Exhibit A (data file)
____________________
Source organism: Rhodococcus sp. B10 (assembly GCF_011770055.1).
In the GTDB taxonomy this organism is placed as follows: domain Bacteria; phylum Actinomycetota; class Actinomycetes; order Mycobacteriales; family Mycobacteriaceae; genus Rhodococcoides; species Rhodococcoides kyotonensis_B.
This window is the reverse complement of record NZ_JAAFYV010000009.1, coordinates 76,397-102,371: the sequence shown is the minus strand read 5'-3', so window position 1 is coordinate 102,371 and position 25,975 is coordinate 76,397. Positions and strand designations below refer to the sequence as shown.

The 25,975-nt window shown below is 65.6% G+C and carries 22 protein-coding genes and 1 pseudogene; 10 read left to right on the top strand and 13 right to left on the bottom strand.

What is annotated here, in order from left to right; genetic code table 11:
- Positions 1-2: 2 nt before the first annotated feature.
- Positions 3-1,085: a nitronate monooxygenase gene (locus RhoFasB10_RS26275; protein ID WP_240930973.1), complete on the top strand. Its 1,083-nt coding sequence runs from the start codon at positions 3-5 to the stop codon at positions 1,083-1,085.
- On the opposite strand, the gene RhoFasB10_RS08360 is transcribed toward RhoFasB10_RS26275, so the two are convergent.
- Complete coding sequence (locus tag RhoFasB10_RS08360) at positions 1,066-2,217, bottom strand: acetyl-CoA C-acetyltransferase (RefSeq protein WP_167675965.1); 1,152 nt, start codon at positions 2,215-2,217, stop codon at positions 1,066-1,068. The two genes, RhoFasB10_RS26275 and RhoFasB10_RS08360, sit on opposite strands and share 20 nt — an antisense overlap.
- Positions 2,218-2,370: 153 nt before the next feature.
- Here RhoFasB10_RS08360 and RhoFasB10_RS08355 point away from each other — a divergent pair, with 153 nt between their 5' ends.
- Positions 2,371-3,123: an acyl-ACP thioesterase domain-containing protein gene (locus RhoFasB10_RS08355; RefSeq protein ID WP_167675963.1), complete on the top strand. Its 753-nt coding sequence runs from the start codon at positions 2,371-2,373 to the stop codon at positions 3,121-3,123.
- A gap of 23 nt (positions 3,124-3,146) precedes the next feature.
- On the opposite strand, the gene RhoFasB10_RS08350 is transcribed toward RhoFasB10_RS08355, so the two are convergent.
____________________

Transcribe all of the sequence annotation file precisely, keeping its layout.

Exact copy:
Source organism: Rhodococcus sp. B10 (assembly GCF_011770055.1).
In the GTDB taxonomy this organism is placed as follows: domain Bacteria; phylum Actinomycetota; class Actinomycetes; order Mycobacteriales; family Mycobacteriaceae; genus Rhodococcoides; species Rhodococcoides kyotonensis_B.
This window is the reverse complement of record NZ_JAAFYV010000009.1, coordinates 76,397-102,371: the sequence shown is the minus strand read 5'-3', so window position 1 is coordinate 102,371 and position 25,975 is coordinate 76,397. Positions and strand designations below refer to the sequence as shown.

The 25,975-nt window shown below is 65.6% G+C and carries 22 protein-coding genes and 1 pseudogene; 10 read left to right on the top strand and 13 right to left on the bottom strand.

What is annotated here, in order from left to right; genetic code table 11:
- Positions 1-2: 2 nt before the first annotated feature.
- Positions 3-1,085: a nitronate monooxygenase gene (locus RhoFasB10_RS26275; protein ID WP_240930973.1), complete on the top strand. Its 1,083-nt coding sequence runs from the start codon at positions 3-5 to the stop codon at positions 1,083-1,085.
- On the opposite strand, the gene RhoFasB10_RS08360 is transcribed toward RhoFasB10_RS26275, so the two are convergent.
- Complete coding sequence (locus tag RhoFasB10_RS08360) at positions 1,066-2,217, bottom strand: acetyl-CoA C-acetyltransferase (RefSeq protein WP_167675965.1); 1,152 nt, start codon at positions 2,215-2,217, stop codon at positions 1,066-1,068. The two genes, RhoFasB10_RS26275 and RhoFasB10_RS08360, sit on opposite strands and share 20 nt — an antisense overlap.
- Positions 2,218-2,370: 153 nt before the next feature.
- Here RhoFasB10_RS08360 and RhoFasB10_RS08355 point away from each other — a divergent pair, with 153 nt between their 5' ends.
- Positions 2,371-3,123: an acyl-ACP thioesterase domain-containing protein gene (locus RhoFasB10_RS08355; RefSeq protein ID WP_167675963.1), complete on the top strand. Its 753-nt coding sequence runs from the start codon at positions 2,371-2,373 to the stop codon at positions 3,121-3,123.
- A gap of 23 nt (positions 3,124-3,146) precedes the next feature.
- On the opposite strand, the gene RhoFasB10_RS08350 is transcribed toward RhoFasB10_RS08355, so the two are convergent.